European Systemic Risk Board (2021). Report of the Analytical Task Force on the overlap between capital buffers and minimum requirements. December 2021. Frankfurt am Main. 

Federal Deposit Insurance Corporation (2023). FDIC’s Supervision of Signature Bank. April 2023. Washington D.C.

Financial Stability Board (2021). Evaluation of the Effects of Too-Big-To-Fail Reforms. Final report. 1 April 2021. Basel.

Forbes, Kristin J. and Roberto Rigobon (2002). No Contagion, Only Interdependence: Measuring Stock Market Comovements. The Journal of Finance 57 (5): pp. 2223-2261.

Gai, Prasanna, Malcolm Kemp, Antonio Sanchez Serrano and Isabel Schnabel (2019). Regulatory complexity and the quest for robust regulation. Reports of the Advisory Scientific Committee No 8 / June 2019. European Systemic Risk Board. Frankfurt am Main.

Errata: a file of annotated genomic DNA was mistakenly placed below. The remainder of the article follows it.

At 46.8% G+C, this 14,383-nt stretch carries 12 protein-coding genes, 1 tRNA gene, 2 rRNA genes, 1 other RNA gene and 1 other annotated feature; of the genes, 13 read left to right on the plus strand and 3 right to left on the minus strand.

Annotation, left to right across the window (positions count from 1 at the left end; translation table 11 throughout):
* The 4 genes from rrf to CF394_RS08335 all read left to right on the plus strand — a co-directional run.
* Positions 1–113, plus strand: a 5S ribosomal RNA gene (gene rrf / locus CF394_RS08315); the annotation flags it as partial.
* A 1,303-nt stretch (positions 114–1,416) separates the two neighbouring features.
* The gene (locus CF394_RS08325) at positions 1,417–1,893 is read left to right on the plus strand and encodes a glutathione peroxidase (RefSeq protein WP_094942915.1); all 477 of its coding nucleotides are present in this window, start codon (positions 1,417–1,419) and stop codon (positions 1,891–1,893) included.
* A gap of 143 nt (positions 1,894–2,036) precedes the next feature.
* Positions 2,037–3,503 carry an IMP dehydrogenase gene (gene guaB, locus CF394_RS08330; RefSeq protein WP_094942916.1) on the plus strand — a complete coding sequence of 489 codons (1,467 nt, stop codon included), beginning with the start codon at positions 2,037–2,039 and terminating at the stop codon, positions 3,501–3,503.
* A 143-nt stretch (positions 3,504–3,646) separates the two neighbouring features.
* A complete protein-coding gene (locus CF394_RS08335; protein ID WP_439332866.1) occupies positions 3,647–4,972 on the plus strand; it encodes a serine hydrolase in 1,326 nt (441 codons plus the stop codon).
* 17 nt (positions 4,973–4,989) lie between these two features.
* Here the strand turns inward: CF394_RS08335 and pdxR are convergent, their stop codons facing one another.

Hellwig, Martin (1998). Banks, Markets, and the Allocation of Risks in an Economy. Journal of Institutional and Theoretical Economics 154: pp. 328-345.

Lagarde, Christine (2023). Policymaking in an Age of Shifts and Breaks. Speech at the annual Economic Policy Symposium "Structural Shifts in the Global Economy". 25.08.2023. Jackson Hole.

McCaul, Elisabeth and Stefan Walter (2023). Overlays and in-model adjustments: identifying best practices for capturing novel risks. The Supervision Blog dated 26 May 2023. Frankfurt am Main.

Reis, Ricardo (2022). The Burst of High Inflation in 2021–22: How and Why Did We Get Here? BIS Working Papers No 1060. Basel.

Rose, Jonathan (2023). Understanding the Speed and Size of Bank Runs in Historical Comparison. Economic Synopses. Number 12. Federal Reserve Bank of St. Louis.

Swiss National Bank (2023), Financial Stability Report 2023, Bern/Zürich.